It is with considerable temerity that I embark on a dispute with a much more experienced colleague (and a teacher of cataloguing to boot) but there are two statements in this with which I simply do not agree.

The first is, that RDA should follow MARC and order the rules according to the tag order of MARC fields. Yes, in practical cataloguing we fill in electronic worksheets which prompt for fields in MARC order - but before we ever begin to fill in the form we should first have examined the item in hand and decided for ourselves which are the significant data elements for inclusion and which cataloguing rules apply. Cataloguing rules and principles must come first; MARC is only the framework into which we fit them. Part of my selection process for cataloguers is to ask them, as part of the interview, to talk me through how they would catalogue two or three pre-selected items. What I am looking for is the ability to find the chief source of information and to identify those pieces of information which AACR would require in the catalogue record. This demonstrates to me that the candidate has a proper understanding of the rules. As long as they have that, they can learn MARC relatively easily (indeed, I do not regard knowledge of MARC as a pre-requisite). The candidates who make me squirm and who fail are those who cannot catalogue without prompting from an electronic form - who have learnt the MARC structure first and then try to cram into it the information that they find in or on the item in hand. This leads to all sorts of error - the most obvious one being, that since the 1xx field comes first, it is the most important and there must be something to put in it. Understanding the rules and principles also means that they are transferable and can be applied to a variety of materials - in the New Year we are to begin cataloguing a toy library - and heaven help anyone who starts from a MARC form alone when faced with a Roboraptor. Please let us regard MARC as a servant (a very useful one) to AACR/RDA - and not AACR/RDA as a manual to MARC.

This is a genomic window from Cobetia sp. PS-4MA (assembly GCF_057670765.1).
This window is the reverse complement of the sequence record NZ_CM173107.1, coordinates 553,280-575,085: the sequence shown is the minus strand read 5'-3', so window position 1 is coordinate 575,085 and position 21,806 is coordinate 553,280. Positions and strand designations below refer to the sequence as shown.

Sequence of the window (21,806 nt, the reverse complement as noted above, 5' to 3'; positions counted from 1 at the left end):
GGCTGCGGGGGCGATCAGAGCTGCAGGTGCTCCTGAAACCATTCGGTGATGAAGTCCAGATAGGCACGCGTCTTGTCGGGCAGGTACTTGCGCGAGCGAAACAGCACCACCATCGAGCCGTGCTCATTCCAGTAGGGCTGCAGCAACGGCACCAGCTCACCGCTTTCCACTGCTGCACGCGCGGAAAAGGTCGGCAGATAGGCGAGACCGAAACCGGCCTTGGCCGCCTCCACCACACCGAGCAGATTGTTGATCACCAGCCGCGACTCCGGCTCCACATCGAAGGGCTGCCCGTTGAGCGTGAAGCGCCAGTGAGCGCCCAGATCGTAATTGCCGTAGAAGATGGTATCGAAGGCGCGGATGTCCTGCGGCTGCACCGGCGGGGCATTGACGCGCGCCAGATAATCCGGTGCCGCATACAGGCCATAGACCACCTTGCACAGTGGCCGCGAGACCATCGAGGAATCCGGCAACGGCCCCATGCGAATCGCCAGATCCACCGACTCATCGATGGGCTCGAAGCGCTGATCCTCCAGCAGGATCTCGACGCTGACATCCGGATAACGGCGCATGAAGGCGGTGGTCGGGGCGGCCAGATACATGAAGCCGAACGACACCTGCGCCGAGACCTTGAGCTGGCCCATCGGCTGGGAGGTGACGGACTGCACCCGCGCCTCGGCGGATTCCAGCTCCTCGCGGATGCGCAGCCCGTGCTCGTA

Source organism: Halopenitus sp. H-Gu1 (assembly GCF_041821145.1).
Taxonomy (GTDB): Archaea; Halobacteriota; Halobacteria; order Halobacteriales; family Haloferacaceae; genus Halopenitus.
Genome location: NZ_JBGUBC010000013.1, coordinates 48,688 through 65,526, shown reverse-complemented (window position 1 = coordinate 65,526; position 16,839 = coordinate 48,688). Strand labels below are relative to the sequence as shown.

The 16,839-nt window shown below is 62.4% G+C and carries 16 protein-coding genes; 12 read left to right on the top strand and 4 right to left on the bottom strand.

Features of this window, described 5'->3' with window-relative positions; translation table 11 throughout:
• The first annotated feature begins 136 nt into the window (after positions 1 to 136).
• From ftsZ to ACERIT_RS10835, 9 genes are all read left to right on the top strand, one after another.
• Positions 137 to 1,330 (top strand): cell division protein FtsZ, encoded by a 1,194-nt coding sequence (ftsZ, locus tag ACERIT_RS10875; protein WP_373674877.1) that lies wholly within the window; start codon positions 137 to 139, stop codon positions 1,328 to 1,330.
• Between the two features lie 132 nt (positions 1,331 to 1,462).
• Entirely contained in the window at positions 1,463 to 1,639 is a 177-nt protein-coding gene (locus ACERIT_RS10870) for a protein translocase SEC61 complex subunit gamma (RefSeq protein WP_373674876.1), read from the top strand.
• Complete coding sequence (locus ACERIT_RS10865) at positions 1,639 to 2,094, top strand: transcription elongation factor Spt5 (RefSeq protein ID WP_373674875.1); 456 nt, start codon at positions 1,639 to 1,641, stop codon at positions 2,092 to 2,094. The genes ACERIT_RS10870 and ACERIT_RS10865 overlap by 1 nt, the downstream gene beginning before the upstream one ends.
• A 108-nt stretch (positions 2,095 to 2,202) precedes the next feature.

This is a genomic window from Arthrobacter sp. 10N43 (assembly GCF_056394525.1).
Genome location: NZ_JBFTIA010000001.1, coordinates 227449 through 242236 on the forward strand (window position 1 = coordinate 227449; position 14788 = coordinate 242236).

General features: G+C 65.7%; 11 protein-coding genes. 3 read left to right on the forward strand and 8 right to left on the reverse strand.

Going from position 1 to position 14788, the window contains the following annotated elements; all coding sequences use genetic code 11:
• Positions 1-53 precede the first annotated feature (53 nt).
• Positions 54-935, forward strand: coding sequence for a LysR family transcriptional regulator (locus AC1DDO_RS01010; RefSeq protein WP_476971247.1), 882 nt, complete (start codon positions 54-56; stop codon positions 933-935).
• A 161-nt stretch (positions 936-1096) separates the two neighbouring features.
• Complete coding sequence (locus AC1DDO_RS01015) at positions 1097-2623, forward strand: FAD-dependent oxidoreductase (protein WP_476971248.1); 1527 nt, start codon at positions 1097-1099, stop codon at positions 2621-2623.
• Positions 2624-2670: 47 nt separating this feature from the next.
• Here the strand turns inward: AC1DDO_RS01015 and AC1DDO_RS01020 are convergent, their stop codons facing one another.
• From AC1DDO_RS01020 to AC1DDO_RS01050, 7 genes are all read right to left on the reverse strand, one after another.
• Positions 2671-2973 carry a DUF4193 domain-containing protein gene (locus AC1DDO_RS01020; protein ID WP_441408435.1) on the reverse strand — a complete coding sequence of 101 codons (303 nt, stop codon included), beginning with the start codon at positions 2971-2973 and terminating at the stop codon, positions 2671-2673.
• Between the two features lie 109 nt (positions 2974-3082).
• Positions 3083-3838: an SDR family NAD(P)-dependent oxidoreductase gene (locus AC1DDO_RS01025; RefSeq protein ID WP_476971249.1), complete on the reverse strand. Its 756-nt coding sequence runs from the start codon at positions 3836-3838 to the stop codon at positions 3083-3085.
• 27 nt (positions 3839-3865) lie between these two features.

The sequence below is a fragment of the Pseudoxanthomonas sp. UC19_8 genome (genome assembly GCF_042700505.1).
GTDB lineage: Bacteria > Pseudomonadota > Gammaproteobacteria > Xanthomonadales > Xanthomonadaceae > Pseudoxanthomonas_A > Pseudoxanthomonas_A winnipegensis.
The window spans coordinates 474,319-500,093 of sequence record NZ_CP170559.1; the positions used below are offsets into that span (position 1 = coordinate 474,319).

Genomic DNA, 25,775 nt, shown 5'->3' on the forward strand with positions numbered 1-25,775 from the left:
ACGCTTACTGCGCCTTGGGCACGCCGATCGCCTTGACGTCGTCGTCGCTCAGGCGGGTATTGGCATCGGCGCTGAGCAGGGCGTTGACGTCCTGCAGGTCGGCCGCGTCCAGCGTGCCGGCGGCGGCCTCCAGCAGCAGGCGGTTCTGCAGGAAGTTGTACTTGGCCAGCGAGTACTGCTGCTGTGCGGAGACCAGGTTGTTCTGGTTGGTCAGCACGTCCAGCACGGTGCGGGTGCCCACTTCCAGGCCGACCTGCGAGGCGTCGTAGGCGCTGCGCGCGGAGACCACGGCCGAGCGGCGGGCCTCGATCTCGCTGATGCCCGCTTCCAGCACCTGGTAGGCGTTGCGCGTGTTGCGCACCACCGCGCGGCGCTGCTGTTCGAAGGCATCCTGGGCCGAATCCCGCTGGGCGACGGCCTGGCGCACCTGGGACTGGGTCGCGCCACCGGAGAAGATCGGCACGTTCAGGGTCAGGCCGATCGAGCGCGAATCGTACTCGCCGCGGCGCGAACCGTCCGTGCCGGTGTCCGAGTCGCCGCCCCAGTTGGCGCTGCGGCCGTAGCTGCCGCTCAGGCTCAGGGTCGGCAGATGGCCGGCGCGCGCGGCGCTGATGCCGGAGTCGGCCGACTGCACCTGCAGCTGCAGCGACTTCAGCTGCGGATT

The second is, that [s.l.] and [s.n.] should be retained. Having just argued in favour of transferability, I acknowledge the benefits of sharing records and the desirability of doing so with as little local editing as possible. However, only the old (amongst whom I count myself) are likely to have any knowledge of Latin and I dislike anything in the catalogue which smacks of exclusivity. Library users should not be faced with language they do not understand or be expected to learn special terms. A universal standard wherever possible - but not one which is universally incomprehensible.

With much of the rest I agree and would add a general "Hurrah!" for RDA, even if it is going to take a bit of getting used to.

Best wishes to all for 2006!

Heather Jardine
City of London Libraries.

-----Original Message-----
From: MARC [mailto:[log in to unmask]] On Behalf Of J. McRee Elrod
Sent: 28 December 2005 17:10
To: [log in to unmask]
Subject: RDA and MARC

With the posting of the RDA draft at:

one can't help wondering reading it just what the impact upon MARC w development might be.  In teaching cataloguing, I follow the order of MARC fields in teaching AACR2, since that is the order the students as novice cataloguers will deal with the data.  RDA follows neither ISBD nor MARC in order.

Un terms of the goal of being written in understandable language, the authors and editors have done a suburb job.  Only occasionally did I have to stop and wonder what something meant, e.g, standard numbers being called "resource identifiers"; isn't the whole bibliographic record a resource identifier?

When cataloguing, we tend to do so using a MARC electronic worksheet which has MARC21 fields in tag order.  When I say I prefer ISBD order to the new RDA order. what I really mean is that, as I said above, I prefer rules in the order in which the elements are encountered on an electronic worksheet.  I'm not convinced there is good reason to depart from ISBD order (which MARC21 order pretty well follows from 245-5XX).  In particular, I find having traced titles and notes mixed in with descriptive elements difficult.  There will be a lot of scrolling up and down (if one follows RDA), or flipping back and forth (if one uses print RDA following a MARC21 worksheet).

I assume Chapter 3 will cover GMD, SMD, and collation, which are not covered in Chapter 2, where they would occur in MARC21, i.e., after title proper, and after date of publication.